This is where scripting out your answers comes in handy. If you know what you’re going to say and you’ve practiced saying it before the interview, you will ease a lot of the nerves and anxiety that can go with being the centre of attention.
The other thing that scripting your answers does is gives you a written record of your interview questions. This comes in handy if you’re doing a marketing campaign, for example, and you’re doing a lot of interviews in a short period of time. You are likely to get the same questions over and over again. Scripting your answers gives you the chance to find different ways to answer so that repeat listeners in the audience don’t get bored hearing you say the same things over and over again.
5. Speak in plain English
This doesn’t just apply to English, but whichever language you are being interviewed in. You want to talk TO your audience, not down to them or over their heads. Speaking in plain, everyday language and avoiding the use of industry jargon will go a long way to developing a relationship with your audience.
If you do have to use jargon to get a point across, be sure to remember that one of the objectives of the interview is to educate the listeners. Make it a teachable moment, and explain to them exactly what the jargon means and why it’s important that it be used in the context of what you are trying to share with them.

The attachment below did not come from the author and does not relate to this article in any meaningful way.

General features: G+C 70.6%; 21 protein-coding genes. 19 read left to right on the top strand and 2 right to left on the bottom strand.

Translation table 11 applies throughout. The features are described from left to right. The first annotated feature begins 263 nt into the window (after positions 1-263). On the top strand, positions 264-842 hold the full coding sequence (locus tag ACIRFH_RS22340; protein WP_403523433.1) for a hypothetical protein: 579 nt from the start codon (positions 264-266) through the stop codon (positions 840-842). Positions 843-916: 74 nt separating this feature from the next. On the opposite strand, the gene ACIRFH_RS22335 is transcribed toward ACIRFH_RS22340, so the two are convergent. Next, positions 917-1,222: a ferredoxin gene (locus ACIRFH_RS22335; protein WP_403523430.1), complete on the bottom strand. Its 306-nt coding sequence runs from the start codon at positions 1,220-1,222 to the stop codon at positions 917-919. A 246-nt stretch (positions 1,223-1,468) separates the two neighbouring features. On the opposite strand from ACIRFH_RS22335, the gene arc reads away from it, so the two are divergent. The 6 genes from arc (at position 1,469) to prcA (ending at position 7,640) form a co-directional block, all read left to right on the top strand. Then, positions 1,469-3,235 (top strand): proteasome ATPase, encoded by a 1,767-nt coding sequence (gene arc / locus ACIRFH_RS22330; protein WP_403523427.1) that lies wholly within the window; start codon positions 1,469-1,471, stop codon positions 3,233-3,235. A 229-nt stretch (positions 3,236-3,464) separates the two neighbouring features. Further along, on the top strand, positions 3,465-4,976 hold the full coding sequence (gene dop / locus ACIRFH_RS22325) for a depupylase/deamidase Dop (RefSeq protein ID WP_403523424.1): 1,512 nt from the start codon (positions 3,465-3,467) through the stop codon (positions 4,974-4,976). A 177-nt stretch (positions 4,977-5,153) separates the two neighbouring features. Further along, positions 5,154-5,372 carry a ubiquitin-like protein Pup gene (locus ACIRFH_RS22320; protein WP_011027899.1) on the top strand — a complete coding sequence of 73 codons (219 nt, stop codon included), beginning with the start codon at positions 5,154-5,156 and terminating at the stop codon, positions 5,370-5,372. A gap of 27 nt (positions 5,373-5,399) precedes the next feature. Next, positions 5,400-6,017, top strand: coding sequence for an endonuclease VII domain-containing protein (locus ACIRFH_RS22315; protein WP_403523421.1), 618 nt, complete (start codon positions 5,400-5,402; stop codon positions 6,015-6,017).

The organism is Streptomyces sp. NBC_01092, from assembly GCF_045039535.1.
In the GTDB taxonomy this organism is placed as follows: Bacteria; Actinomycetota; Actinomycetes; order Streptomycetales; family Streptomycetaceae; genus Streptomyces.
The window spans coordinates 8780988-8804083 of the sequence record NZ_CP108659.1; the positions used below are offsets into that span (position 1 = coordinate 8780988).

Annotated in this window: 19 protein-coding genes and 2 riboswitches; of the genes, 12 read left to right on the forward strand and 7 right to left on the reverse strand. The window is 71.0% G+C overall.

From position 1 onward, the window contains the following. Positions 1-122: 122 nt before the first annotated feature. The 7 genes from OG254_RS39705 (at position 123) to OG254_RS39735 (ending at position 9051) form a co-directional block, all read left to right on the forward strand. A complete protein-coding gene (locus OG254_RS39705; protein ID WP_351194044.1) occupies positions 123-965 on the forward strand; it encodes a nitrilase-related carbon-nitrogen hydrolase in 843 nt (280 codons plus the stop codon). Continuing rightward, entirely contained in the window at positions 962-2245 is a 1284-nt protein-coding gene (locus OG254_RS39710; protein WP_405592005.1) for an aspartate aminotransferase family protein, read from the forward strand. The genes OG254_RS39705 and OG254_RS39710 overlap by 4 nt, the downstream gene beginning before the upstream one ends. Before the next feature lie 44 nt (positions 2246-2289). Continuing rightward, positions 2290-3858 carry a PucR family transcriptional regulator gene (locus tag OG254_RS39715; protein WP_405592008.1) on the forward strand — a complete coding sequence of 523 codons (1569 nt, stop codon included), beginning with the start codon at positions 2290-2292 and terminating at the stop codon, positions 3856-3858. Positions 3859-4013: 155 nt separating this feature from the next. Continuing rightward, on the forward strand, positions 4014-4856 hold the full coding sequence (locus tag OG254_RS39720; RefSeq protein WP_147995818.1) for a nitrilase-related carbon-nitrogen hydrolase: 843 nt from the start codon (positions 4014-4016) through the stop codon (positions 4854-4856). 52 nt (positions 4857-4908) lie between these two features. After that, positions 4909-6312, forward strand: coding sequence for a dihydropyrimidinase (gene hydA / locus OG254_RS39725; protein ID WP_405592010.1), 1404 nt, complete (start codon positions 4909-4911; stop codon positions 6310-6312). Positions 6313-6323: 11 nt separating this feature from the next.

6. Let the audience get to know you
Stick around here long enough and you will get fed a steady diet of “People do business with people they know, like, and trust.” Doing an interview is, in many cases, the first exposure people will have to you so be sure to let them get to know you, at least a little.
You don’t have to share your whole life story, but by incorporating bits and pieces of your personality and experiences into your answers you will show the audience that you are indeed a real person. This gives them the chance to decide whether they want to know more about you, and eventually trust you with their business.
Last, but definitely not least… remember to leave a door open at the end of the interview. Regardless of the specific intention of your interview, the overall point is to promote yourself. Be sure that people know how to contact you, and that you are open to hearing from them.